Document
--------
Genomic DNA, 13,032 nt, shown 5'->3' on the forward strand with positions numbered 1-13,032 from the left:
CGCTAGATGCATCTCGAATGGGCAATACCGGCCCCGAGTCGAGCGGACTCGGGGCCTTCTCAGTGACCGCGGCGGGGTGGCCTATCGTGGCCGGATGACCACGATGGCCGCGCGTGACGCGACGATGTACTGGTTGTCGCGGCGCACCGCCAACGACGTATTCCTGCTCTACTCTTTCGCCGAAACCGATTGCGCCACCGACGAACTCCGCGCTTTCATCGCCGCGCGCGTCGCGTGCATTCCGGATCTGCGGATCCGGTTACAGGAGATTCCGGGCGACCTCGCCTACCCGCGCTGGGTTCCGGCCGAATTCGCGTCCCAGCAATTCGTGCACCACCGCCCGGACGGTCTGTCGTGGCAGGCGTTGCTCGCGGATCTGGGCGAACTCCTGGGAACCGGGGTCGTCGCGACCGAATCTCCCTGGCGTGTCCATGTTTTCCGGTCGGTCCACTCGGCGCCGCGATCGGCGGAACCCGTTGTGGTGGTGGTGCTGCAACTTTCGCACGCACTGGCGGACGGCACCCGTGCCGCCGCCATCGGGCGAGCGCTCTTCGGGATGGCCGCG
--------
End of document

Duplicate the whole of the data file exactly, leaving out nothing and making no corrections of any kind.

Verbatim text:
Genomic DNA, 13,032 nt, shown 5'->3' on the forward strand with positions numbered 1-13,032 from the left:
CGCTAGATGCATCTCGAATGGGCAATACCGGCCCCGAGTCGAGCGGACTCGGGGCCTTCTCAGTGACCGCGGCGGGGTGGCCTATCGTGGCCGGATGACCACGATGGCCGCGCGTGACGCGACGATGTACTGGTTGTCGCGGCGCACCGCCAACGACGTATTCCTGCTCTACTCTTTCGCCGAAACCGATTGCGCCACCGACGAACTCCGCGCTTTCATCGCCGCGCGCGTCGCGTGCATTCCGGATCTGCGGATCCGGTTACAGGAGATTCCGGGCGACCTCGCCTACCCGCGCTGGGTTCCGGCCGAATTCGCGTCCCAGCAATTCGTGCACCACCGCCCGGACGGTCTGTCGTGGCAGGCGTTGCTCGCGGATCTGGGCGAACTCCTGGGAACCGGGGTCGTCGCGACCGAATCTCCCTGGCGTGTCCATGTTTTCCGGTCGGTCCACTCGGCGCCGCGATCGGCGGAACCCGTTGTGGTGGTGGTGCTGCAACTTTCGCACGCACTGGCGGACGGCACCCGTGCCGCCGCCATCGGGCGAGCGCTCTTCGGGATGGCCGCG